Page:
Foucs hunting, 100-300 vs 75-300mm?

EarthQuake

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So I have the 100-300mm, and in general I like the lens, but it tends to hunt for focus quite a bit, even in decent light. I'm wondering if anyone has used both the Pana 100-300mm and the Oly 75-300mm can comment on whether the Oly hunts and more/less when focusing?

I originally got the 100-300mm because its a bit faster on the long end, but I wouldn't mind the size/weight savings of the Oly if the focus is a little better. Using an EM1 and EM5 btw.
 

dejongj

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I haven't got both. I have got the 75-300 mark II. It most definitely doesn't hunt. Focus is instant and super fast.

I'm using an E-P5


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Qiou87

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I used the Pana 100-300 on a friends GX7 and I have the 75-300 II on E-M5. The 75-300 on my Olympus body feels faster, and like dejongj I have not encountered any hunting even in poor light at ISO 6400. It just works, and its fast.
 

DennisC

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I normally use the Panasonic Lens on AF-s even for action shots with a pumping shutter action..
Can't say I'd noticed excessive hunting on my G3 or EM10
 

jnewell

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I've used the 100-300mm on several different Panasonic and Olympus bodies. I've never experienced focus hunting. In fact, the lens is fast enough focusing that I haven't missed CAF for shooting crew (rowing) photos.
 

EarthQuake

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Thanks for the comments.

I will clarify a little and say that the hunting is usually with small or distant objects. A distant bird on a blue sky for instance, the 100-300mm has a tough time focusing on it, it shoots back and forth, back and forth instead. Or a bird in a tree, it will sometimes hunt back and forth a couple times before getting a lock. With large objects or high contrast objects it doesn't have much trouble, and is generally very snappy to focus.
 

jnewell

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BIF is challenging even for pro lenses, and neither of the long m4/3 zooms are in that category, unfortunately. You probably know far more about BIF than I ever will, but would using the auto-select AF grid instead of a single AF point work better (or maybe you're already doing that)?
 

tomO2013

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This I had never heard of.
Thanks for the tip. I don't have my camera here beside me , but does it make a significant difference?? Also do you know why it makes such a difference? I would have thought such a setting was specific to the EVF and not the AF mechanism. But if it works I'm happy to give it a shot :)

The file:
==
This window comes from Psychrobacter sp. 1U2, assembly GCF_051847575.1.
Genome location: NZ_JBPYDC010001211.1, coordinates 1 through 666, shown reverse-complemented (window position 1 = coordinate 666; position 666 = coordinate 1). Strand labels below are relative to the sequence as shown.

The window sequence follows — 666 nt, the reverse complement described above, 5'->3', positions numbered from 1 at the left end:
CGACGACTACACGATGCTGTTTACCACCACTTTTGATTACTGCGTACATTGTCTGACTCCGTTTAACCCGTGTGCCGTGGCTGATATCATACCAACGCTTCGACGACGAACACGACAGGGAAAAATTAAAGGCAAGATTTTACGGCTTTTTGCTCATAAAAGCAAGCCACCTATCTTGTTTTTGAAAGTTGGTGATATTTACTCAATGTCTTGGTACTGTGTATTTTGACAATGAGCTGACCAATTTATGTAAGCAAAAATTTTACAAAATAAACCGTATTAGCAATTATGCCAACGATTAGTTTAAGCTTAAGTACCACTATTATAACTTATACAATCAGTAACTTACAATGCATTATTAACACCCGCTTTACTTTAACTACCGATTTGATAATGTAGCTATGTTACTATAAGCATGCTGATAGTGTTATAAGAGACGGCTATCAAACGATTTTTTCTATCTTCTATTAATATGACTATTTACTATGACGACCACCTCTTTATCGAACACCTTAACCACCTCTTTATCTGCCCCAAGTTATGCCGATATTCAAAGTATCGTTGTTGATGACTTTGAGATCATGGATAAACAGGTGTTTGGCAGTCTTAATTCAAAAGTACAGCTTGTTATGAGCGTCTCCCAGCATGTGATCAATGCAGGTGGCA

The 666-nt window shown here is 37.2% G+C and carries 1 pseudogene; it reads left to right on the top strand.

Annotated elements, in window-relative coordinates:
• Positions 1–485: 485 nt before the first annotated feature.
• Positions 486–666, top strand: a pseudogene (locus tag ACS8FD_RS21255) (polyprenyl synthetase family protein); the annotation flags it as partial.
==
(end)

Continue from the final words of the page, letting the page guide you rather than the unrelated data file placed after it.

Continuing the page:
* Use smaller focus points
* Set EVF to sample rate to high. (it also improves AF)
 

pellicle

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Hi

...say that the hunting is usually with small or distant objects. A distant bird on a blue sky for instance, the 100-300mm has a tough time focusing on it, it shoots back and forth, back and forth instead
Ahh, I see the problem, you have been attempting to use Auto Focus (known as AF). In this situation you need to use Magic Focus (or MF).

MF engages a much more powerful processing unit, which is connected to the camera using a massive array of optical sensors and takes control of the lens using a system of (almost nano technology) myofibrils and nerves. All under control of a massively parallel neural net (which like all neural nets of course requires training). Best yet, this system is entirely silent is has its own independent power supply.

Once upon a time all cameras came equipped with this system.

I began training my Photographer MF system with pre-focusing on something which was at about the same distance as I knew the bird was and then in conjunction with an aperture of say f5.6 would usually be pretty bang on.

Standardising on MF lenses which rotate in consistent manners for focus distant <> focus closer greatly improves the MF Ai neural net system to train, and in almost no time you will begin to see that this system does full time focus tuning and follow focus. My MF system has been quite consistent in results under situations which would fool all AF systems

Subscribe to see EXIF info for this image (if available)